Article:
On Thursday I returned to one of my most beloved places in the world, Lindestrømgård. This was my grandparents’ farm, and my uncle has since taken it over. It used to be a large farm, but standards have changed and eventually it was just not possible for my uncle and aunt to make ends meet, even with my aunt working full time, so they had to sell off the land and give up the pigs so my uncle, too, could get a job rather than “just” being a farmer. These days, the only farms that seem to make a profit are vast compared to what was considered a large farm back in the 1960’s.
My aunt and uncle have only retained the two fields nearest to the farm, as well as the cherry plantation and the small piece of woodland that we call “the forest”, though it’s barely 200 meters across.
The field in the front has been planted with more cherry trees so the orchard reaches almost down to the barn, and to the right where you can see my grandmother’s old vegetable garden there is now a large shed for machinery and my aunt’s Icelandic horses.
In 1981 or 1982 the outbuildings – barns, stables, garages et cetera – burnt to the ground and were replaced with the current buildings that form the three wings of the complex. Fortunately the fire didn’t spread to the house, but all the old timber-frame buildings went up in the flames at a time when I was too young to remember them, so these early-80’s farm buildings have a charm to me that they probably don’t have to anybody else, since this was my childhood farm.
(No people or livestock perished in the fire, as all the pigs were swiftly herded outside. The alarm was raised on a Sunday morning during the church service, and I have heard tales of priceless scenes of the local vicar – still in his robes – chasing pigs in the surrounding fields. Now, ANYBODY who has ever chased pigs through open fields will know that they are rather quick when they want to be, and even in trousers it can be hard enough to keep up with them, so I can only imagine a priest in full cassock doing his best to keep up with them…)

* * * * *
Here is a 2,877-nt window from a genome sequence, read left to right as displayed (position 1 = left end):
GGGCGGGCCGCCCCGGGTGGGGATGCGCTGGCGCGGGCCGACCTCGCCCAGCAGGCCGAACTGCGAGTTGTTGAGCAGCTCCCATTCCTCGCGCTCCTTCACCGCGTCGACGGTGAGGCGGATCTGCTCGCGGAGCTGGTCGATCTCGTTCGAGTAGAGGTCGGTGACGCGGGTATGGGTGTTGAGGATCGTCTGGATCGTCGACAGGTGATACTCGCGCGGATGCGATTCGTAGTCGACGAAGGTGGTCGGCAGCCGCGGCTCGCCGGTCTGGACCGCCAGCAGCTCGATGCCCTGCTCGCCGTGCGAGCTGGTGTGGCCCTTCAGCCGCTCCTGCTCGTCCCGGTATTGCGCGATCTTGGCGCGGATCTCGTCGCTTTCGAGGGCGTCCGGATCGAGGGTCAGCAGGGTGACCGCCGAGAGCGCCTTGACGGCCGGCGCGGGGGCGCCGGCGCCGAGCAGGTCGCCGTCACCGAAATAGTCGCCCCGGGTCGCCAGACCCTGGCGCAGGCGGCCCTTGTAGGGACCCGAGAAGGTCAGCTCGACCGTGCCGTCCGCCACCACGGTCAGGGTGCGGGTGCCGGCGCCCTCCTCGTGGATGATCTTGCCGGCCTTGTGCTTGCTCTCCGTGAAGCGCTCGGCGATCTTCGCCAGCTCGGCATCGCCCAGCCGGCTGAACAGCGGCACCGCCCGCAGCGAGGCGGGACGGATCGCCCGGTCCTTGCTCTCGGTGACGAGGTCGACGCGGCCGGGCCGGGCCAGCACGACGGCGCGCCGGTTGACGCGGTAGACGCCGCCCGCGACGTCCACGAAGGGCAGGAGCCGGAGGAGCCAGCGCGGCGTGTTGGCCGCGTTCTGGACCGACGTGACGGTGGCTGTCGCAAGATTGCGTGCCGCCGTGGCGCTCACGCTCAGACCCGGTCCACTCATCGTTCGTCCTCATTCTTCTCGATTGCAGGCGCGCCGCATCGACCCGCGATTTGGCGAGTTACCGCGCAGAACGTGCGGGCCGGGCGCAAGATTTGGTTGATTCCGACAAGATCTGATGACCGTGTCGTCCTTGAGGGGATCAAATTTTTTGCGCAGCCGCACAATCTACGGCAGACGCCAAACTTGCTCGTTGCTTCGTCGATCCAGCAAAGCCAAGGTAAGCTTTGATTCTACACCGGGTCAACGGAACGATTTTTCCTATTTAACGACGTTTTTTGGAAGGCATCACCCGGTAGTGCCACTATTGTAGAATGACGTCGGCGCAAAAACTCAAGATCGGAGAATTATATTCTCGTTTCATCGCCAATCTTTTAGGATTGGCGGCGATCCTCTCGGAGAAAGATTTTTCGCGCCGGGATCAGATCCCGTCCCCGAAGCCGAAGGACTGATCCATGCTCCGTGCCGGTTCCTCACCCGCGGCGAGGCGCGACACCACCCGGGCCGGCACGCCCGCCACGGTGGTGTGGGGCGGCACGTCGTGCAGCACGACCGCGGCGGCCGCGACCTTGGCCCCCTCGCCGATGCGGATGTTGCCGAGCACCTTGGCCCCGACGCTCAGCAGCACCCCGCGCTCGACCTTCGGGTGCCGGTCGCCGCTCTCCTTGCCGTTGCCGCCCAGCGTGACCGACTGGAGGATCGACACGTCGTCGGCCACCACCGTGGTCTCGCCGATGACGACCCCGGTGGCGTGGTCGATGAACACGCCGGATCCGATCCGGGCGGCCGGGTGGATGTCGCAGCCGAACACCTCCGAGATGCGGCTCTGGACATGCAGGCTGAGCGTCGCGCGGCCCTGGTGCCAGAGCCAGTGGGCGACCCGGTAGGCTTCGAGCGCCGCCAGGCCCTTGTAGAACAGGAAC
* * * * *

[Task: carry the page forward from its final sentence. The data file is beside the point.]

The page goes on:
We spent at least a week there every summer – and most often two weeks – and especially the last week of the summer holidays was special, because that was when my two brothers and I were sent down to the farm while my parents returned to work. We’d get up early and help my Grandfather feed the pigs before going inside for breakfast at the long oak table in the dining room.
Yes. We were happy as the proverbial pig in muck (okay, so my older brother is moping in the photo above, but he never liked cameras…) and as you can see I (on the left) had a certain chubby resemblance to a well-fed piglet.
It was the first place I ever got to drive a motorized vehicle – a tractor, of course – and where I learned to drive a combine harvester and keep it aligned with the tractor pulling the grain wagon, and it was where I first saw a living creature being born – and saw a living creature being killed. It was the place where I went running in the pea fields and ate so many peas I got a tummy ache, and the place where I ate so many cherries that I – well… You get the picture.
In autumn the whole family gathered on the farm – as we still do, thanks to my uncle and aunt’s decision to continue this hospitality – to make apple juice in copious quantities, enough to last us all through the year and then some to give away to friends. We got up early in the morning, worked throughout the day interrupted by 7 meals – morning coffee, breakfast, mid-morning coffee, lunch, afternoon coffee, dinner, evening coffee, and of course everything that includes the word “coffee” also included some sort of home-baked goods; rolls, cakes, you name it – and in the evening my grandfather would take his fiddle off the wall and my aunt would bring our her accordion and then there’d be folk dancing in the middle of the living room.
The autumn juice making still takes place now that my uncle and his wife have taken over the farm, but of course service levels have dropped since there is no longer a full-time housewife to feed the 20-something people and clean up after them. There’s a kitchen rota, and the whole assembly ends with a communal cleaning-session on the last day so we leave the place as we found it.